Meet some of the influencers of #NativeTwitter
A community of Indigenous artists, writers and thinkers has grown around the social media platform
The beauty of the internet and social media is that you can curate the content to want to see. People across the country are able to connect, bounce ideas off and occasionally argue with people they would never get to meet in person.
For many Indigenous people on Twitter, the social media app has fostered a community where people get to learn about each other's customs, experiences and opinions.
Meet a few of the influencers of #NativeTwitter.
Chelsea Vowel @apihtawikosisan
Joined Twitter: January 2012.
You can't talk about #NativeTwitter without mentioning Chelsea Vowel. She gives credit to the Idle No More movement for creating an online community of Indigenous thinkers, artists and academics.
"It's a social space where we can focus on our issues and concerns... because those things are not represented in mainstream media," said Vowel.
Indigenous peeps, don't feel bad for saying no to an event where they: won't pay your for your time, or travel, or lodging or any combination of the three. <br><br>I guarantee you they will pay for a white person.—@apihtawikosisan
One day she came across Australian Twitter account @indigenousX, where a different Indigenous person in the country hosts each week. She asked if she could do something similar in Canada, and created the @indigenousxca account. The account highlights the diversity of thought, and experiences of Indigenous Peoples across Canada.
Robert Jago: @rjjago
Joined Twitter: August 2008.
In 2015, Macleans magazine called Robert Jago "The Most Dangerous Blogger in Canada" after he dug into three federal Conservative candidates' backgrounds and unearthed Internet and social media posts that caused them to withdraw from the federal election.
For Jago, Twitter is a place to talk about politics that are relevant to him. It's also a place for him to engage in critical conversations.
"My reserve in B.C. is not a democracy," he said.
"It's one of 20 reserves where there's no elected council, there's no elected chief. So It's really hard to talk about politics for me on Facebook where those people could see it."
Jago will often use "Twitter essays" to break down complex matters and uses his account to give readers a different perspective on current affairs or political hot topics.
First Contact season 2: the Native version. Episode 1: Six Native 20-something's pull up at a white family's farm in rural Saskatchewan. End. Roll credits.—@rjjago
He said his most popular tweets are the ones where he addresses racism and anti-Indigenous views.
"The ones that get the most likes and retweets are those conversations where you come up with some new angle or new approach or tactics to reply to all of the anti-Native hate."
He lives in Montreal, and he gives credit to Twitter for helping him make "real world connections" with other Indigenous people that have helped him with his writing. You can find Jago's work in publications like The Globe and Mail, as well as The Walrus.
Alicia Elliott: @wordsandguitar
Joined Twitter: March 2009.
#NativeTwitter has been a community of support for writer Alicia Elliott. From humour, to learning, to sharing grief after the Gerald Stanley and Raymond Cormier verdicts, #NativeTwitter has been a place where she can find comfort.
"The way that people support one another is really great," said Elliot.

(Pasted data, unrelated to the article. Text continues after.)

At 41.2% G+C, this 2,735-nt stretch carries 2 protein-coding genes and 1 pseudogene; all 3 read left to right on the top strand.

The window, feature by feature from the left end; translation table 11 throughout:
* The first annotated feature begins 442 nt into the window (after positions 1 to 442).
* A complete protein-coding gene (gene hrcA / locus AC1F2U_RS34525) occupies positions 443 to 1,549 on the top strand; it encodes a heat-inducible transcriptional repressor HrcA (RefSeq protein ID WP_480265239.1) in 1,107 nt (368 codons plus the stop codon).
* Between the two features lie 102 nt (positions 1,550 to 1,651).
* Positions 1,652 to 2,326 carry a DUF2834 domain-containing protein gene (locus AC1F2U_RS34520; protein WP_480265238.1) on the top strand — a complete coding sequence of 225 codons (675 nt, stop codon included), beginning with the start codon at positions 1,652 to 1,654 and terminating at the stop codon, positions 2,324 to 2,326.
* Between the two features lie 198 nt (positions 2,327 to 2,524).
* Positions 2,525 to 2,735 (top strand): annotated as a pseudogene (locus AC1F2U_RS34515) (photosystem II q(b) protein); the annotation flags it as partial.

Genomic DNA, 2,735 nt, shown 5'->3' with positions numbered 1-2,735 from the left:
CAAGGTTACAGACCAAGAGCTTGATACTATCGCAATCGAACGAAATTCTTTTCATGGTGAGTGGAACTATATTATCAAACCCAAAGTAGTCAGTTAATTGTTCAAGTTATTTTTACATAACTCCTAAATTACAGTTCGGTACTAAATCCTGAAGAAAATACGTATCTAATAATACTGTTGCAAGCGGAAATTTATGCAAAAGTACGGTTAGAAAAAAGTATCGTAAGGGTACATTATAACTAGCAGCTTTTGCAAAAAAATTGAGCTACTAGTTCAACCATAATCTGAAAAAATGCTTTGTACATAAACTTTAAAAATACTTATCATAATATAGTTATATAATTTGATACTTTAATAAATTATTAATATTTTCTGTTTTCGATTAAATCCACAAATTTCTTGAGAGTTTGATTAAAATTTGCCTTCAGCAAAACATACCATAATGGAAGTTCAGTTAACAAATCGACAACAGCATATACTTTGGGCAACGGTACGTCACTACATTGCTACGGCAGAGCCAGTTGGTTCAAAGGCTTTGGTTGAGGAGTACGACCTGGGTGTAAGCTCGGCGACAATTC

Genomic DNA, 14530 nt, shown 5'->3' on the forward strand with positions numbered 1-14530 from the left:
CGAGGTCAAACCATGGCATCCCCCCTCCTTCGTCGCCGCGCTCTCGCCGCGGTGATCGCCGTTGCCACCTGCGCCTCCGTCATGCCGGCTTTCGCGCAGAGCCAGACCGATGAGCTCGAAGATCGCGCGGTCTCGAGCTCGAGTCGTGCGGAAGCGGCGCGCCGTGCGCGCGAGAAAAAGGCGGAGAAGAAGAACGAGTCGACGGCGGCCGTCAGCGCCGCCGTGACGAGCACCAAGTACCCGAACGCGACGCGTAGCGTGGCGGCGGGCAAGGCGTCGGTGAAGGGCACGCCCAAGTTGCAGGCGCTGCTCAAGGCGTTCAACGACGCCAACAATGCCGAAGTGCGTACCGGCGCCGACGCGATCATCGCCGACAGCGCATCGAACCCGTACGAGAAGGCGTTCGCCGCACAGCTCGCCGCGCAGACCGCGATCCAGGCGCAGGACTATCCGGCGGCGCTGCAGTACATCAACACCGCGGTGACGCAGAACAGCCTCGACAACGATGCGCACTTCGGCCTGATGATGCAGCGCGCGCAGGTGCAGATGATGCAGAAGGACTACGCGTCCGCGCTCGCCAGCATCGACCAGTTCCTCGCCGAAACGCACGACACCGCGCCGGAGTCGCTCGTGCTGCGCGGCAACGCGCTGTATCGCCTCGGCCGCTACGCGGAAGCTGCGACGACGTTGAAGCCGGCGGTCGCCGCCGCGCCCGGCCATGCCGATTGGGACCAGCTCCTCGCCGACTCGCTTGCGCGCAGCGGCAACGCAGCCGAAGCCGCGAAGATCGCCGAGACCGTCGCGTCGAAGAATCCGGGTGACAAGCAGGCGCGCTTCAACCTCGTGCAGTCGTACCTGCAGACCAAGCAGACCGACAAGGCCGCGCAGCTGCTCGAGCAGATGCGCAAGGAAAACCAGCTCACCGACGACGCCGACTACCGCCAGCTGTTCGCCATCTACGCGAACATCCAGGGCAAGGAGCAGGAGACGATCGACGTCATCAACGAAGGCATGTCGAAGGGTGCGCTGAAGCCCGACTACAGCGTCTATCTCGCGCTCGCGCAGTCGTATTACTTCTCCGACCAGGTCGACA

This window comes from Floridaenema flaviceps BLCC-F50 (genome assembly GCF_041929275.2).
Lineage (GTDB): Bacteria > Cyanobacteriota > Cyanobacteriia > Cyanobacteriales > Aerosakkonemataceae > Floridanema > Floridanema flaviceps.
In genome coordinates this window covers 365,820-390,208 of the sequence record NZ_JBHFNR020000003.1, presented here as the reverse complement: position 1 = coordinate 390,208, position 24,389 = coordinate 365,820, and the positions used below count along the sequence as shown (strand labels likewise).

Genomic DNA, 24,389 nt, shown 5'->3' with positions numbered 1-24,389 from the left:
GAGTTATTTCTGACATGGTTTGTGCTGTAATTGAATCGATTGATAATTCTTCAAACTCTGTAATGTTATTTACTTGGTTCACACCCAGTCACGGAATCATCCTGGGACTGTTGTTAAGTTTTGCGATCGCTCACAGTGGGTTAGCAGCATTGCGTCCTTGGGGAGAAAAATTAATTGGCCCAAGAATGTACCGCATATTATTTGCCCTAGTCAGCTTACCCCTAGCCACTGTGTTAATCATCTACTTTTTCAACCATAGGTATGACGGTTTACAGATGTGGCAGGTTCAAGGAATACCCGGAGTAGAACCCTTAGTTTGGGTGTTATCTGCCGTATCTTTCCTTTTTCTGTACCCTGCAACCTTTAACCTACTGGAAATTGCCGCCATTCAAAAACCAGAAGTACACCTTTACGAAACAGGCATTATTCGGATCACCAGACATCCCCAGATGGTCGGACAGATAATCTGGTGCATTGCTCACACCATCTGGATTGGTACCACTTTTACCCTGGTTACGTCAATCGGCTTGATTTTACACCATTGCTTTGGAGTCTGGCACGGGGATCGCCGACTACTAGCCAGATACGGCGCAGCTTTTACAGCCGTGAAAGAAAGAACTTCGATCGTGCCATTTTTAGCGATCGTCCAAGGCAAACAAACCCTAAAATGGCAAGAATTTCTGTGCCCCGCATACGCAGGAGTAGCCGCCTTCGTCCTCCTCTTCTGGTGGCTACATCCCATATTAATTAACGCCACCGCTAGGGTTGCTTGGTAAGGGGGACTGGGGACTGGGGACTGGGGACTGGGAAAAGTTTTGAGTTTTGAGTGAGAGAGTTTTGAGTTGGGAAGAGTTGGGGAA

"If something that comes up that affects our community, it's easy for people to get the word out for other people to support."
Apparently accusations of sexual assault, harassment & misconduct ruin men's lives and benefit the women accusers? I've only seen accused men profit. High profile publications about their cases, concerted efforts to restart their careers and smear the women who came forward..—@WordsandGuitar
Elliot said she believes that #NativeTwitter is helping to shape conversations in Canada and it's something Canadian media takes notice of.
"At this point, the media has to react to this platform where they aren't gatekeeping anymore. They are trying to control the narratives but at the same time, how many more people are writing op-eds now as opposed to before #NativeTwitter?"
Jesse Wente: @jessewente
Joined Twitter: March 2009.
Jesse Wente has been talking about Indigenous representation in the media for a long time. When arguments over cultural appropriation boiled over in 2017, Wente was called upon to weigh in.
"Many of the people in the mainstream media pay very close attention to what goes on on #NativeTwitter, because that's where they are going to generate story ideas both in affirming the conversations that are happening, as well as pushing back against those conversations," he said.
Seeing all the comments asking why and or who cares.<br><br>These languages are not endangered because they were lost or not in use,they are endangered because they were stolen by force.<br><br>When your family is tortured for speaking their language, then you can come ask why. <a href="https://t.co/ZDb3LWZUiL">https://t.co/ZDb3LWZUiL</a>—@jessewente
One of his favourite things about #NativeTwitter is being able to learn about the perspectives of Indigenous women. However, he notices a disparity between the abuse that Indigenous men and women face for their views.
He thinks that it is a result of patriarchy, but said the platform is also a reflection of the broader society.
"The colonial project has always targeted women first. because they're the life givers," he said.
"That's how you destroy a society and a culture is by taking away their women. I think Indigenous women are the most oppressed group in all of Canada. I don't think it's surprising that those things are recreated on a platform."
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